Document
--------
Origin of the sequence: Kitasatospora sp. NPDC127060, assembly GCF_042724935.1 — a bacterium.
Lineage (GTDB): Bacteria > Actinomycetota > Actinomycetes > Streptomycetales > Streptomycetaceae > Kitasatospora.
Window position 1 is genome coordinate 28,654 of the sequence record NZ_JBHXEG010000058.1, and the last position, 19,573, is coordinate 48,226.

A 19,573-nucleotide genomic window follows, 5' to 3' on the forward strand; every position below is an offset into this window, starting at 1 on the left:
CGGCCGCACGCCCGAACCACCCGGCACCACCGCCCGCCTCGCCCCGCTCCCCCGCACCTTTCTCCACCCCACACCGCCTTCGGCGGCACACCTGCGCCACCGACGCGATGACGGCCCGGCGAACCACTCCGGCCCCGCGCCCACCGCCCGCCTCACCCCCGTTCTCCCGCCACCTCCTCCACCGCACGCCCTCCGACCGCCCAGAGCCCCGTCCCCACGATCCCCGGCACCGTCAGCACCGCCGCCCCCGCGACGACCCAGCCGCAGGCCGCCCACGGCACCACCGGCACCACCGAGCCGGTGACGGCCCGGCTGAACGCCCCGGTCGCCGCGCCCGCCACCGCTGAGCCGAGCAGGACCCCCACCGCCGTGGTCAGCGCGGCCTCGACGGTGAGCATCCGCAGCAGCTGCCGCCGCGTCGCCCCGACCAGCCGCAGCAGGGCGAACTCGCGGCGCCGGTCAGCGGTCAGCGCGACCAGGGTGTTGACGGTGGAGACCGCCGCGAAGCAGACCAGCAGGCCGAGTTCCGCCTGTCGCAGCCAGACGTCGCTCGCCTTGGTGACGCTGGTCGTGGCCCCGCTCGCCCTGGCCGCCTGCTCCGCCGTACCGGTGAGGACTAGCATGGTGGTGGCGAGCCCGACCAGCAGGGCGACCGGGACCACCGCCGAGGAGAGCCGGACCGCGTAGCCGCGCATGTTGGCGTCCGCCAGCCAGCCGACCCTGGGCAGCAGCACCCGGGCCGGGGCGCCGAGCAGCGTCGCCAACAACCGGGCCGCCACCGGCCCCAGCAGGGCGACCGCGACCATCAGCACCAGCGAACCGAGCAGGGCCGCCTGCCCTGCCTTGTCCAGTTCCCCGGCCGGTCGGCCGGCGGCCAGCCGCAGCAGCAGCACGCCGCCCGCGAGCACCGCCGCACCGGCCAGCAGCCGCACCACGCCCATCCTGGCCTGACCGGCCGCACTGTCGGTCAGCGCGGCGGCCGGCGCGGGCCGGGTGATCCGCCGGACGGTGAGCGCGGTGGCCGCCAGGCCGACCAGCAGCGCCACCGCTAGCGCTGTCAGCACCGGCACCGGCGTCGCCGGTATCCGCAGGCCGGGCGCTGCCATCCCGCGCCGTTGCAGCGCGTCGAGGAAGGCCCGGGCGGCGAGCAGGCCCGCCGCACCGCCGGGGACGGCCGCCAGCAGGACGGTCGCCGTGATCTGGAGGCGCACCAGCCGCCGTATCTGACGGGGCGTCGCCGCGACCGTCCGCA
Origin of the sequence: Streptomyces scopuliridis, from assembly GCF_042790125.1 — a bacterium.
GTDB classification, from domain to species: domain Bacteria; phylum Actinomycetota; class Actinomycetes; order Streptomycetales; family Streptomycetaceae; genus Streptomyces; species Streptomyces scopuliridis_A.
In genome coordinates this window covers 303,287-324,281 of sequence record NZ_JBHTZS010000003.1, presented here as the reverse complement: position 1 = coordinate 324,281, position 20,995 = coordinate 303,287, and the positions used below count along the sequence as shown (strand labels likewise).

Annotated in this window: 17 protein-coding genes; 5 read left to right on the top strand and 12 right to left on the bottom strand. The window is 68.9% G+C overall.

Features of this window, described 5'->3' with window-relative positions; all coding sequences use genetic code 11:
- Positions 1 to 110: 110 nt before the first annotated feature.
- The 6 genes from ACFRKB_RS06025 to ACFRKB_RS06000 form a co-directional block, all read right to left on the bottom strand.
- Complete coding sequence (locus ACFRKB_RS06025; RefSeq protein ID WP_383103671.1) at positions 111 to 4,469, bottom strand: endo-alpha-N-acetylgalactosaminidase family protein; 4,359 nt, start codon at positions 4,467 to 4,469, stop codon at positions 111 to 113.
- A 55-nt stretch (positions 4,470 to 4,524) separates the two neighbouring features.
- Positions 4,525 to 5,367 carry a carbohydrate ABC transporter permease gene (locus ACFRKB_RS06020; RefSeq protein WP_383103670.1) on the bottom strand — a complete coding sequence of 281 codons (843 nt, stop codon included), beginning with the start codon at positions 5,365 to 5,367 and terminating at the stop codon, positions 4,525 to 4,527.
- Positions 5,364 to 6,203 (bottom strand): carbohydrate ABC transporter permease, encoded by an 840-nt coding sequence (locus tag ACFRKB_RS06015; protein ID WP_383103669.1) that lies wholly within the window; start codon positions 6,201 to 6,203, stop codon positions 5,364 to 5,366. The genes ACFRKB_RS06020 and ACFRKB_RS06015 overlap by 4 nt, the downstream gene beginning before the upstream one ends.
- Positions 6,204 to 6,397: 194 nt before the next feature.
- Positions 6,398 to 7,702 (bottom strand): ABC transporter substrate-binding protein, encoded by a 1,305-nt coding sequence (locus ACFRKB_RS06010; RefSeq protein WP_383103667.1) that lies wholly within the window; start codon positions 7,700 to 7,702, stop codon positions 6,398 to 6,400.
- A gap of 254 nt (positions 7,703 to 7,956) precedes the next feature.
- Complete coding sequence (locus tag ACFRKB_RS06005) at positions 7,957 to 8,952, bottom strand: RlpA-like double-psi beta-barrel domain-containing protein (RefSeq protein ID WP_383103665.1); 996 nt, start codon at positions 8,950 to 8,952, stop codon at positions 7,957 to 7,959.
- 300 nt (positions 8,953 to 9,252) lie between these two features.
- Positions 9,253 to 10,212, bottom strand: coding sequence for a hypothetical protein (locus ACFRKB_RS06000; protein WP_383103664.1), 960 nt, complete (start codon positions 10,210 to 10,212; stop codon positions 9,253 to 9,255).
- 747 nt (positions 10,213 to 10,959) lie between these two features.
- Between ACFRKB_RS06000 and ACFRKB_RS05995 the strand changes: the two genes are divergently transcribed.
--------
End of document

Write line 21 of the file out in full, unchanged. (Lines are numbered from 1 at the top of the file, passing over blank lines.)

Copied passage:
- 300 nt (positions 8,953 to 9,252) lie between these two features.